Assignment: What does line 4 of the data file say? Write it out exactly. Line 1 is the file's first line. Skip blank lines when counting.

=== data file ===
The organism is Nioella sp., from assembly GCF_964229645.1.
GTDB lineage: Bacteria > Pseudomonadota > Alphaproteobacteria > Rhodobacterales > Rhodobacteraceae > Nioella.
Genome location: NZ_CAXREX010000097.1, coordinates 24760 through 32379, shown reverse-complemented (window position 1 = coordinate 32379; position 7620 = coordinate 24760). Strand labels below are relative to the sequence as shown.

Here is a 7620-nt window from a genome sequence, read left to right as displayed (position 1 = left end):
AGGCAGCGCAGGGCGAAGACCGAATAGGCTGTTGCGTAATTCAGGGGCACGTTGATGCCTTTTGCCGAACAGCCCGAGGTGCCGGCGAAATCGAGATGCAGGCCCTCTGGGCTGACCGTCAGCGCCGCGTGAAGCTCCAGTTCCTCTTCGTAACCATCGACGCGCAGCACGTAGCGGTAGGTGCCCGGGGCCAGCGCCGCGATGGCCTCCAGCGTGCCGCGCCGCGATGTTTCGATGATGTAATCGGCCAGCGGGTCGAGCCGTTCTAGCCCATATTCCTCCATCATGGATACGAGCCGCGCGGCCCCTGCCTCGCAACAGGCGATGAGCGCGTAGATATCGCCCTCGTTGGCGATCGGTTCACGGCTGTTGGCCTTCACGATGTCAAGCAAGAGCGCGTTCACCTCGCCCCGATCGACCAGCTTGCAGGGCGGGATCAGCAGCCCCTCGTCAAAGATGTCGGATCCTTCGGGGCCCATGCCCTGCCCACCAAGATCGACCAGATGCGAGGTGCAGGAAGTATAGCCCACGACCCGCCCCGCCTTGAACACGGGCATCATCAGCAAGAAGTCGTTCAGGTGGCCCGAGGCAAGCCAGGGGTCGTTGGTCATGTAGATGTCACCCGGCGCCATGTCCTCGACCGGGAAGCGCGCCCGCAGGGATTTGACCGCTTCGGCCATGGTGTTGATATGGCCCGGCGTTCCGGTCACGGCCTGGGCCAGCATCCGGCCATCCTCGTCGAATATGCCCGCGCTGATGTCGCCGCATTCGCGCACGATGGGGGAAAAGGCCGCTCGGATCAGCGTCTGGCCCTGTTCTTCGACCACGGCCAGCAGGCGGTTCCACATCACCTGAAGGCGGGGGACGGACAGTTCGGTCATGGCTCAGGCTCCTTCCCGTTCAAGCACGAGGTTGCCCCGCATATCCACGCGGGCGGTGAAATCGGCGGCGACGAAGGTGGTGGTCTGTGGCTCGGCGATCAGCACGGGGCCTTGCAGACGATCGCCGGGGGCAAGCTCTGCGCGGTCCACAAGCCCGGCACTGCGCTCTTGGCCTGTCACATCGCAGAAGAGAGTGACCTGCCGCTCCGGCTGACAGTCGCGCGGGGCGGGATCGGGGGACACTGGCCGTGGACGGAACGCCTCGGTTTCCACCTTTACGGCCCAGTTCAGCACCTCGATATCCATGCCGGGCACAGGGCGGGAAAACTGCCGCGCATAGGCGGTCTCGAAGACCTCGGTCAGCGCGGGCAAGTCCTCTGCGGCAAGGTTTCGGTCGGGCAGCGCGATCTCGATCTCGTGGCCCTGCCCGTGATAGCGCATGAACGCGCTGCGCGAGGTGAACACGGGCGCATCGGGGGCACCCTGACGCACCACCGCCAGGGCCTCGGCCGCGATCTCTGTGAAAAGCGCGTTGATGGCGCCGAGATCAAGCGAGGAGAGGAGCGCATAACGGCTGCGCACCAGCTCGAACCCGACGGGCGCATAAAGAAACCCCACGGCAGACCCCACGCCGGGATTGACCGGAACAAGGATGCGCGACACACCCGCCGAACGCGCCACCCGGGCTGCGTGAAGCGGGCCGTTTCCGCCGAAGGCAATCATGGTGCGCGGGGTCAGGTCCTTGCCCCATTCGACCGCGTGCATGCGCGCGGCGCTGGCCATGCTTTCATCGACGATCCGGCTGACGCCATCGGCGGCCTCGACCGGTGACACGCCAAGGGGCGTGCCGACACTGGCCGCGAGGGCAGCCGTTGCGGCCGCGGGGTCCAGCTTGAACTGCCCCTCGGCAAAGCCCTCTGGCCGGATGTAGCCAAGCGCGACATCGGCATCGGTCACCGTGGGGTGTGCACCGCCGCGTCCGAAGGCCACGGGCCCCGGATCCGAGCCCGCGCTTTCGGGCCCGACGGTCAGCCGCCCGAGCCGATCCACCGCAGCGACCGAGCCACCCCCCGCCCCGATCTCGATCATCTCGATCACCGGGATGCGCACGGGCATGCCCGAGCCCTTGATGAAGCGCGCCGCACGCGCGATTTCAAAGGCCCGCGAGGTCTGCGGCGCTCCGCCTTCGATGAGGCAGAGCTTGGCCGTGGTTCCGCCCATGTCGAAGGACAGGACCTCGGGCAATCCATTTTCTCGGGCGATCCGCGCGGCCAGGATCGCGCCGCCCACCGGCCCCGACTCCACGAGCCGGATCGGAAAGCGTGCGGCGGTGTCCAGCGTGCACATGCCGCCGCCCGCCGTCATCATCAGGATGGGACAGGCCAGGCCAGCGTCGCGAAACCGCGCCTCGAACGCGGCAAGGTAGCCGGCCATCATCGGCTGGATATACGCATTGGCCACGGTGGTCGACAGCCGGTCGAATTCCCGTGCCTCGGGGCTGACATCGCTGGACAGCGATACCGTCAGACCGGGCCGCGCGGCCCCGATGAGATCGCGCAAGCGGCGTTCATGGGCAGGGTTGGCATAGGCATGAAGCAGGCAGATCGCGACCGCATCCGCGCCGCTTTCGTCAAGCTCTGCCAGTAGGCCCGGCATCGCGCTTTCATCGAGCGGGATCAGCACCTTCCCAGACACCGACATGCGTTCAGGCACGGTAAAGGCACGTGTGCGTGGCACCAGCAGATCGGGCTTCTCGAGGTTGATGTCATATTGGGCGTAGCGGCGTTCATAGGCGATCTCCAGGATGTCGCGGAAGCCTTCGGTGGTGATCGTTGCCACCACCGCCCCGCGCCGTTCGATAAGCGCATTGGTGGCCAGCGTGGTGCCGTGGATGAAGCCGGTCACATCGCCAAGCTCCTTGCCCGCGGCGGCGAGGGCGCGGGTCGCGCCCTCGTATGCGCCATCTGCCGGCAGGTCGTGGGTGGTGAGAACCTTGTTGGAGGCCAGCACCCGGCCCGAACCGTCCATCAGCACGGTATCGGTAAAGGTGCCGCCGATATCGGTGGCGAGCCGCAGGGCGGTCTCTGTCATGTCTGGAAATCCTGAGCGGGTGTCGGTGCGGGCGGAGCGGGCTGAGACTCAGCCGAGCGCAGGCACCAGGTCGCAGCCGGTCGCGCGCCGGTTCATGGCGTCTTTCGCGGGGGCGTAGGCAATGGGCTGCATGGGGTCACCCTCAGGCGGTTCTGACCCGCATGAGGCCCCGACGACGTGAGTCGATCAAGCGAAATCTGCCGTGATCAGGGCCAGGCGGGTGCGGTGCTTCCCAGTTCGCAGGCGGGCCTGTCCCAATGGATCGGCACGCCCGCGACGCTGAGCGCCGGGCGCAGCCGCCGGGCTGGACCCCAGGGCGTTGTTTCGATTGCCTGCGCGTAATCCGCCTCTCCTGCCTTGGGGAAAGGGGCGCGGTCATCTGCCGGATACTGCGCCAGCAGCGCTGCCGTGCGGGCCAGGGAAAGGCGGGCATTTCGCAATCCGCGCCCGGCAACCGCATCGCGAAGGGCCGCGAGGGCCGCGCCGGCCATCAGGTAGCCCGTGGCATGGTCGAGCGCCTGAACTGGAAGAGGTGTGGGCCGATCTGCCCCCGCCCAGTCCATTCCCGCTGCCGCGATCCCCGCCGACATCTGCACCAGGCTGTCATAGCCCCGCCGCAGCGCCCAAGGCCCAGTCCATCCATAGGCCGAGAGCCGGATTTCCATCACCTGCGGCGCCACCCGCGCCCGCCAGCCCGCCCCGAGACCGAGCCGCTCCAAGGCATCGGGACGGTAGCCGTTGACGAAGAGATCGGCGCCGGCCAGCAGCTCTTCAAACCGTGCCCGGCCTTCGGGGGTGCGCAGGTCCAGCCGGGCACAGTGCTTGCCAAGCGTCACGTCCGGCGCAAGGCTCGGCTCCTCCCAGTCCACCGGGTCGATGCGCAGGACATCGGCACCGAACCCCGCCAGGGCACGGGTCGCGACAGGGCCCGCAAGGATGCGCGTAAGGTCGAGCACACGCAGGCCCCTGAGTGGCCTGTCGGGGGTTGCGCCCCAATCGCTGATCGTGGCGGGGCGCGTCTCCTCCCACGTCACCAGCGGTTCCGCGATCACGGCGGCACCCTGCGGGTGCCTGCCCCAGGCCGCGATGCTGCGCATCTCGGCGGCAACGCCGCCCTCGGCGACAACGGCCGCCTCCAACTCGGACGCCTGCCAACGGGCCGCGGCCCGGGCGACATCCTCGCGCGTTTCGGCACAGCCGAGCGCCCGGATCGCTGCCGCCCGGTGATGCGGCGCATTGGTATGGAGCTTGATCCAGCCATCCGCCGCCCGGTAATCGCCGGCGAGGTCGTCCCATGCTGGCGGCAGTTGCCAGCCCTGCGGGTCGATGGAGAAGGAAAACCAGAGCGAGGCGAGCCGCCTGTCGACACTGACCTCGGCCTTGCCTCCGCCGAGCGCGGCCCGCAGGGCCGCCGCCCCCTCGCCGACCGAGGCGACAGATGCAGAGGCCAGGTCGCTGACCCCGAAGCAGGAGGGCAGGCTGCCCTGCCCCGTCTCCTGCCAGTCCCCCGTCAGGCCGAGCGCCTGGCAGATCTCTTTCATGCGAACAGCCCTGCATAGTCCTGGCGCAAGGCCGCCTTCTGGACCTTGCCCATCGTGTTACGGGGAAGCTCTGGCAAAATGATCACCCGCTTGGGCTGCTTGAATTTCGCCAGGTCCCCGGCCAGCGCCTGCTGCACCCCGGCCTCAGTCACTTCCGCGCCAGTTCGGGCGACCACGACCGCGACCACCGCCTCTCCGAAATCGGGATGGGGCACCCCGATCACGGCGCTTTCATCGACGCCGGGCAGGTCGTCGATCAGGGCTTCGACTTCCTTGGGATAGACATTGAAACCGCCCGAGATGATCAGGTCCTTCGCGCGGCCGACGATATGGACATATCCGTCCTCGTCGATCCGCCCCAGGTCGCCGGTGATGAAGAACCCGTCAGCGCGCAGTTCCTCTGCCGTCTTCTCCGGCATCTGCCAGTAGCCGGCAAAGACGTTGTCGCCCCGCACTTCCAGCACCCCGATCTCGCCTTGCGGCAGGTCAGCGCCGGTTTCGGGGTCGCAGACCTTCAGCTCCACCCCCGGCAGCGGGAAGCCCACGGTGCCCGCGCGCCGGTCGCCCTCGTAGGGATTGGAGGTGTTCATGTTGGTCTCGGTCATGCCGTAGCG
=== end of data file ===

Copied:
Here is a 7620-nt window from a genome sequence, read left to right as displayed (position 1 = left end):